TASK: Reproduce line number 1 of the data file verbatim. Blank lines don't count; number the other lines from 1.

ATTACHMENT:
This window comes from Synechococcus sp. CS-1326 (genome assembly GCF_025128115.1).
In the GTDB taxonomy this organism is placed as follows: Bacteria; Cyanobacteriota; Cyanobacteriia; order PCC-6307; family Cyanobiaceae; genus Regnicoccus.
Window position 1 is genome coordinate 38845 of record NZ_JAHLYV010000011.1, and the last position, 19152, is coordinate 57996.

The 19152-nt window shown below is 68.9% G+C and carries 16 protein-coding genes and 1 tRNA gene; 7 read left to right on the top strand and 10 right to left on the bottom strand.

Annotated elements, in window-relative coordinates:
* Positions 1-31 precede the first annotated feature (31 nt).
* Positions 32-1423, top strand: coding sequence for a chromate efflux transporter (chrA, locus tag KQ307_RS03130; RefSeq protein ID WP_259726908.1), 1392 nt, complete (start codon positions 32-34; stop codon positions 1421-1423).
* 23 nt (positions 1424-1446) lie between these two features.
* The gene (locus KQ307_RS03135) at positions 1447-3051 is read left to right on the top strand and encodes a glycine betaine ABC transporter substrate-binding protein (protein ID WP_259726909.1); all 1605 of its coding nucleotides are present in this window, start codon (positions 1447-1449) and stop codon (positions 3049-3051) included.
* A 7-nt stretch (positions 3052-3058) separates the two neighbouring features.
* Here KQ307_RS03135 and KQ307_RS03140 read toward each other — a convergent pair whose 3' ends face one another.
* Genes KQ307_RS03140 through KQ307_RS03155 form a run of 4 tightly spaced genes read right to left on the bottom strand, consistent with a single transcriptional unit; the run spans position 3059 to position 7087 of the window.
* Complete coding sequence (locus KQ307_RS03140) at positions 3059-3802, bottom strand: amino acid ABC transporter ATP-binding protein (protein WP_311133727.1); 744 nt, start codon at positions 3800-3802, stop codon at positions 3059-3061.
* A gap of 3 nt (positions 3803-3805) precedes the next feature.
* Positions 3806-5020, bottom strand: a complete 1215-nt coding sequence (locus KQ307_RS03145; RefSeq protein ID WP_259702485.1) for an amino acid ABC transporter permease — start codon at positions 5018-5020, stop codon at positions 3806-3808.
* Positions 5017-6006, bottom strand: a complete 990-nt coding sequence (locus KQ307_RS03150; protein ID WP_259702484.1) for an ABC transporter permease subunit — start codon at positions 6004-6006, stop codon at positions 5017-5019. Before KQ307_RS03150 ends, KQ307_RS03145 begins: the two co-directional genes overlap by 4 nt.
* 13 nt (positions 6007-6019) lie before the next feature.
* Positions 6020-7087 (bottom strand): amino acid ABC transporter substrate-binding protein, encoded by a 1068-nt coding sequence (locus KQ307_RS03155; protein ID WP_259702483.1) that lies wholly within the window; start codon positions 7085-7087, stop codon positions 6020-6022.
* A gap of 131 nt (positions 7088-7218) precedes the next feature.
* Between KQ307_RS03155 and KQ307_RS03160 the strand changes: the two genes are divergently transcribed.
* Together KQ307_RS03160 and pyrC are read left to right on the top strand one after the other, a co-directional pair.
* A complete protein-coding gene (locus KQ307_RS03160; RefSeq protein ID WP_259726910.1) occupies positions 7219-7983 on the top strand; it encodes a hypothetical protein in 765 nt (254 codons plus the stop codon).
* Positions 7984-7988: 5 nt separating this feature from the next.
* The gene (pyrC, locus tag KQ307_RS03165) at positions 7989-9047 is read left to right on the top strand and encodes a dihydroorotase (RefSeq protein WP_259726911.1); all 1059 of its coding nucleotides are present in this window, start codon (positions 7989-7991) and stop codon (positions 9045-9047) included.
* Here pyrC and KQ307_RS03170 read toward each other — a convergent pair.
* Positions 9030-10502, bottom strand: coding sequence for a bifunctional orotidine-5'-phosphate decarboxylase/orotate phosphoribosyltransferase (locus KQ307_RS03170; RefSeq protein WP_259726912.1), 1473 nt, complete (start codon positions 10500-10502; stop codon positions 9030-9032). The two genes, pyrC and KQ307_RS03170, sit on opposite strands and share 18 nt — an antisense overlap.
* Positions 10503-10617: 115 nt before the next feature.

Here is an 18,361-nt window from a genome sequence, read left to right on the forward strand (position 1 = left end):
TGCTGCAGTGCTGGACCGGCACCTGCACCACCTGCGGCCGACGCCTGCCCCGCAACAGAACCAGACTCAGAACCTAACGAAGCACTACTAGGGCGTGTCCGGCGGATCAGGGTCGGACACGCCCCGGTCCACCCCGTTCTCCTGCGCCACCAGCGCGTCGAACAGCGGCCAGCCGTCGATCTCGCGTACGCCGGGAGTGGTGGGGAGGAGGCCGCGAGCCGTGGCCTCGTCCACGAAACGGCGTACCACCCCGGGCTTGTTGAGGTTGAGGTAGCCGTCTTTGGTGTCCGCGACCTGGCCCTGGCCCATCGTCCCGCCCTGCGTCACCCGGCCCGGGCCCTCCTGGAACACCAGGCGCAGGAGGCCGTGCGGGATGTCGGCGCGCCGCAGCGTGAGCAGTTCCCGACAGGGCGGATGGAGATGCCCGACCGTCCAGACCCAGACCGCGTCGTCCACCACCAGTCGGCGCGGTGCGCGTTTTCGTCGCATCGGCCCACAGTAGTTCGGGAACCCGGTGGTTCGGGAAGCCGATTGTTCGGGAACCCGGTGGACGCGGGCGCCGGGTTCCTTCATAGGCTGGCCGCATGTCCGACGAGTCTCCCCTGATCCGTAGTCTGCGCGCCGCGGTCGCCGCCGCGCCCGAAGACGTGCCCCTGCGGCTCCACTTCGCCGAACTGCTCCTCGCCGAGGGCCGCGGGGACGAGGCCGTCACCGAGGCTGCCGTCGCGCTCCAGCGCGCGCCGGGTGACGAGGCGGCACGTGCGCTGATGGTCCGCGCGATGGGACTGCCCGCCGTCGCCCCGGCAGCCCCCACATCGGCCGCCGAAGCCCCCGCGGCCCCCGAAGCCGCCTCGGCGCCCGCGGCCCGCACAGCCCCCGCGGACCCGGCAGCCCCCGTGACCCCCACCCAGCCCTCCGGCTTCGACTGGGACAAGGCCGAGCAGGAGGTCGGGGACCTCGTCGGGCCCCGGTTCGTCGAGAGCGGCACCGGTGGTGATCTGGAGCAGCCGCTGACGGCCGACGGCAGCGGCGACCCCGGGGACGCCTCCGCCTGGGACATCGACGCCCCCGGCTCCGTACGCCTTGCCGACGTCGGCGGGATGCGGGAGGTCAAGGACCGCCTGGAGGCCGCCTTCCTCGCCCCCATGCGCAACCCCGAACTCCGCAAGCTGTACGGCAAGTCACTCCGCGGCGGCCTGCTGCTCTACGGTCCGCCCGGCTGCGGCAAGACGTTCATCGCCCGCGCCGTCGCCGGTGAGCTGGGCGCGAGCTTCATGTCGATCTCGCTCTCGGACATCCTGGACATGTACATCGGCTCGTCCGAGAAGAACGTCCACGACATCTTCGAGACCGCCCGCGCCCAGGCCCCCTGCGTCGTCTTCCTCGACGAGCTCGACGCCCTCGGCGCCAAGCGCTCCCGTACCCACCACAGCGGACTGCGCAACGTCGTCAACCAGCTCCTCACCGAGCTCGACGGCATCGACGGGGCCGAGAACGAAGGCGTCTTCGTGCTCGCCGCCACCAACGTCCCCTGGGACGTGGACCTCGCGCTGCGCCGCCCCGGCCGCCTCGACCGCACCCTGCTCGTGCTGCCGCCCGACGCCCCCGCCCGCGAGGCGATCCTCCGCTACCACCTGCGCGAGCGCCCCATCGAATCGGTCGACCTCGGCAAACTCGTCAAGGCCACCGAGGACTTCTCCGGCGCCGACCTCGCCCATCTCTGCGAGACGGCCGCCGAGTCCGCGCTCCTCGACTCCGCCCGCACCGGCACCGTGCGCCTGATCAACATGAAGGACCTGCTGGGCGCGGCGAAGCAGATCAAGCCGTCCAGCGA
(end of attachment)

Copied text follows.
This window comes from Synechococcus sp. CS-1326 (genome assembly GCF_025128115.1).